Teaching English as a Non-Native Speaker: A Student Voice | Yoyo Zhang | 4 Min Read

September 8, 2022

Growing up in Shanghai, I learned English at four years old. After eight years of training — from alphabet games in kindergarten to after-school tutoring in middle school — I could eventually call myself a fluent English speaker. Speaking English fluently proved to be useful after I moved to the U.S. at 12, not just for everyday usage but also as a skill I could share with others. 

At the start of this summer, I stumbled across ENGin when searching to fulfill the yearly community service requirement at my school. The website headline caught my eye: “…a nonprofit organization that pairs Ukrainian youth with English speakers for free online conversation practice and cross-cultural connection.” 

As a remote job that calls for my English skills, ENGin was perfect for me. I immediately enrolled, went through the training, and, there I was, paired with my 13-year-old Ukrainian tutee. 

I had only taught English to Chinese kids before, but the Chinese-Ukrainian language barrier did not prevent me from sustaining the communication just as easily. If anything, the mutual process of using a second language between my student and I has only made the lessons more effective. 

Research has shown that when a non-native speaker teaches a language, they are more likely to anticipate and empathize with the student’s struggles than a native speaker. Having been through the learning process themselves, the non-native teacher would be keen to tackle common slip-ups and misconceptions. 

This benefit is especially evident in my case, given ENGin sessions are more like casual conversations than structured lessons. As my student and I engage in themed discussions each week, I am able to pinpoint the roots of her mistakes in expressions and explain the mechanics from the perspective of an English learner. Just like my student, I also formulate English sentences through an acquired process instead of relying on intuition, which allows me to visualize the steps. The analogy goes both ways: if I were to teach Chinese, I would not be able to explain why a sentence works a certain way because it comes so naturally to me. 

In addition to the technical elements of teaching a language, Edutopia notes another essential element in teaching English language learners: “cultivate relationships and be culturally responsive.” North Carolinian teacher Emily Francis emphasizes the connection between language acquisition and cultural understanding. By accommodating her students’ needs in a foreign environment and incorporating materials reflective of their backgrounds, Francis strives to make learning language and culture feel like an addition instead of a subtraction to the identities of the English learners.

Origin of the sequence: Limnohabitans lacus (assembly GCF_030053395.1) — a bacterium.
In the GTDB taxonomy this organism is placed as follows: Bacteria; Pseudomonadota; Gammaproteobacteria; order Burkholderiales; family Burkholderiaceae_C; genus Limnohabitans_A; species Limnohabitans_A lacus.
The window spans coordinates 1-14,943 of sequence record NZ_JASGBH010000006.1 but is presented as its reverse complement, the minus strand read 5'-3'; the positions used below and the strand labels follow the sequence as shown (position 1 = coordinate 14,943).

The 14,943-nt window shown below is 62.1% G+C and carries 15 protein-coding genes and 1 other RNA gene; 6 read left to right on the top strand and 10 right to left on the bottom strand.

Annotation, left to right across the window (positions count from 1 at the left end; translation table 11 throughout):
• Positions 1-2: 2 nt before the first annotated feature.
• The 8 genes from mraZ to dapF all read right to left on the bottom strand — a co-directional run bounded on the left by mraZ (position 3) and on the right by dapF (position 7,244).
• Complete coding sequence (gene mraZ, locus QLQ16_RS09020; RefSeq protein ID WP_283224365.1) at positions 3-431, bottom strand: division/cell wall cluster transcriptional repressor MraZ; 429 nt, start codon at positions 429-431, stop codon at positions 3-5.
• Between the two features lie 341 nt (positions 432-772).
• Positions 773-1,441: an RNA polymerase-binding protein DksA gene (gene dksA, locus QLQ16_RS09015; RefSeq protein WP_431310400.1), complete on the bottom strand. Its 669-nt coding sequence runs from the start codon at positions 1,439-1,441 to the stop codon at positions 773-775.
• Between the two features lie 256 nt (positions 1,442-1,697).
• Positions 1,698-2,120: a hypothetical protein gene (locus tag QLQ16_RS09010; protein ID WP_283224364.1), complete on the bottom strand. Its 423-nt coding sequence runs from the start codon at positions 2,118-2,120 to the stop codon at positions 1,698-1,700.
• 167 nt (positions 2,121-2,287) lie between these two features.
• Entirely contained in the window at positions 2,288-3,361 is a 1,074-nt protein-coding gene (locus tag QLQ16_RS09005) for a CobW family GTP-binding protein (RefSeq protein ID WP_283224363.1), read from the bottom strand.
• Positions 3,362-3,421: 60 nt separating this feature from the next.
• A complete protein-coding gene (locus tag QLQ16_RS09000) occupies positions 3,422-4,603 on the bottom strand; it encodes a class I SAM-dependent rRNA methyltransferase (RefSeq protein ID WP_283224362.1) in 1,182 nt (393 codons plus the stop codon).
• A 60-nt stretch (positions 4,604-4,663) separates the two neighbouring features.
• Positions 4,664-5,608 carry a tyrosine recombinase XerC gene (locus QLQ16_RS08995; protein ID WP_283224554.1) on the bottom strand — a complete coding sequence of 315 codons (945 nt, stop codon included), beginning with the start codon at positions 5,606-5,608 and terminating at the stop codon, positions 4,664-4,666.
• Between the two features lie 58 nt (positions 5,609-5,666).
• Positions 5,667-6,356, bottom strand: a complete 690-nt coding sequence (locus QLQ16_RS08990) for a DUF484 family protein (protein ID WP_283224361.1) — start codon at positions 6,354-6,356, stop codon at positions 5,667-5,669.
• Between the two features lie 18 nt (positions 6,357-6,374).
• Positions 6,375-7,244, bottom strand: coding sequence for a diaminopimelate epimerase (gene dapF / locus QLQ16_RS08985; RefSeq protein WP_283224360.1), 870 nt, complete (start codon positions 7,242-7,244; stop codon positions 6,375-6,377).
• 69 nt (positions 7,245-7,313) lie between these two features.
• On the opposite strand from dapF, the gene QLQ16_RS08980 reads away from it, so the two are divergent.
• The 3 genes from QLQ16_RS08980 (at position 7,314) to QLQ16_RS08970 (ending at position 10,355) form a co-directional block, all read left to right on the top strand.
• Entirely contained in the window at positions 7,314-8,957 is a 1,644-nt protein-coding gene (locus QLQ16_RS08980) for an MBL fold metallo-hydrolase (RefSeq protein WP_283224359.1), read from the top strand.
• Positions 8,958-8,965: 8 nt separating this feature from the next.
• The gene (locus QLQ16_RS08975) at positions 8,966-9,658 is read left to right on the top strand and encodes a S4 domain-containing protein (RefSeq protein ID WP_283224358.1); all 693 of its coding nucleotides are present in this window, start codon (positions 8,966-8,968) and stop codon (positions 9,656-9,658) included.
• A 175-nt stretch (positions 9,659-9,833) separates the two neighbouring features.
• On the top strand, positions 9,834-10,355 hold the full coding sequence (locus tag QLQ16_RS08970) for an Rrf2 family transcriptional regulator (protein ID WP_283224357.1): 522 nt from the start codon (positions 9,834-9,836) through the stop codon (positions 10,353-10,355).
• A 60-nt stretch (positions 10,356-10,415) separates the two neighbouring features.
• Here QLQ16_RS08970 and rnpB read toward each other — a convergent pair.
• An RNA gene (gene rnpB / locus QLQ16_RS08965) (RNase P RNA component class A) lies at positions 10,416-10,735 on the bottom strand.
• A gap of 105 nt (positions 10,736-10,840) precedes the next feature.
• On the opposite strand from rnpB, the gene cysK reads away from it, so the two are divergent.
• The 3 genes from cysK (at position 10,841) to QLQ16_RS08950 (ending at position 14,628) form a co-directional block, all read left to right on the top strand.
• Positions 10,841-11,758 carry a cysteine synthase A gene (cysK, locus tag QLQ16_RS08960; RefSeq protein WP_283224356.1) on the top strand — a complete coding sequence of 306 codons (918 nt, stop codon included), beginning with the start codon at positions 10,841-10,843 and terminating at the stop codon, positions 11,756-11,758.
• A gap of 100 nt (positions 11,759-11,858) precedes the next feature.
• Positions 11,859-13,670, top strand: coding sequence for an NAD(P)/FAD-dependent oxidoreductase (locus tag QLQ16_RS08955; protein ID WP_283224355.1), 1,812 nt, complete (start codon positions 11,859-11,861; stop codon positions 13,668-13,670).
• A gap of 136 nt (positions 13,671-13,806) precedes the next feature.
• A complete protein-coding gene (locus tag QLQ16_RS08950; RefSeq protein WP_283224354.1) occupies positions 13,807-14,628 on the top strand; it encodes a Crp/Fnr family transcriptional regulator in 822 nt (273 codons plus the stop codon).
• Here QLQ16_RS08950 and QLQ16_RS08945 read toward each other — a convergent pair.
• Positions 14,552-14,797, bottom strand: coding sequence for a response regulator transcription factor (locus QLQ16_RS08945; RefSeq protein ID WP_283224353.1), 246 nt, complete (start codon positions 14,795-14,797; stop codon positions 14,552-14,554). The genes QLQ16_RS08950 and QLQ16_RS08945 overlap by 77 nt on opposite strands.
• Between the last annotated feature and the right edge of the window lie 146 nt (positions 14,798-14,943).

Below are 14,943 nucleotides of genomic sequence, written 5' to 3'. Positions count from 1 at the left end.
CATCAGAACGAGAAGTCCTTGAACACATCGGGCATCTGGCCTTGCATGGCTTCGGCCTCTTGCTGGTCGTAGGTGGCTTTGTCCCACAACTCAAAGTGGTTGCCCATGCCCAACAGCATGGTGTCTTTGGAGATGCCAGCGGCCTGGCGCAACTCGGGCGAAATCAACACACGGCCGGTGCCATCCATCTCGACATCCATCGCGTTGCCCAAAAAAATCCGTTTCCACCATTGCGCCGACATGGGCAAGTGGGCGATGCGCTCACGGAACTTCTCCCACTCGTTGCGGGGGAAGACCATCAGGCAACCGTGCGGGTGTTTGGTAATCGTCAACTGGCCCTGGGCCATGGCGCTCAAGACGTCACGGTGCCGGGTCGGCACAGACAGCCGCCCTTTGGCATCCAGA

This is particularly important as I teach a student from Ukraine, a place that has been under global attention. In addition to creating a safe space for my student to talk about the events around her community, I also actively introduce materials related to Ukrainian culture into our discussions. We would talk about idioms in Ukrainian as well as English; we would explore historical landmarks in Ukraine as well as the U.S. As someone who is exploring American culture myself, I would help my student contextualize the material based on my interpretation and experience in both the East and the West. 

Researchers from the University of Utah and the University of Minnesota conducted an experiment with two classes at a linguistically and culturally diverse elementary school. Each class read two books in English under two different instructional frameworks: Scaffolded Reading Experience and Response-Oriented Approach. While one method focuses on applying the literature to hands-on activities and the other encourages more reflection and verbal output, both were proven to bring unique advantages. The takeaway is that having diversity in the teaching methods and content promotes literacy development — crucial to second-language acquisition. 

Having gained from the variety in learning models as an English learner myself, I bring diverse materials like articles, videos, and podcasts to class and discuss topics ranging from U.S. pop trends to traditional Ukrainian cuisine with my student. When she gave a presentation on the classic Poltava dish Galushka as an assignment, she incorporated newly acquired vocabulary into her own culture, synthesizing the information through practice. This form of exchange also helped me learn about Ukrainian culture and formed a two-way cultural appreciation between my student and me. 

Volunteering for ENGin means much more to me than teaching English. Despite being motivated at first by my school’s requirements, I have come to find joy in the act of volunteering and accumulated many hours beyond the required amount. I have come to appreciate the true meaning of service — supporting others with humility and empathy. I see myself in my student’s journey of learning a foreign language and culture in hopes of studying abroad one day. The experience as an English language learner, the compassion that stems from using a foreign language together, and the cultural exchange that extends beyond borders have made the teaching feel more like a deep bonding experience.

Yoyo Zhang is a student at Choate Rosemary Hall (CT).

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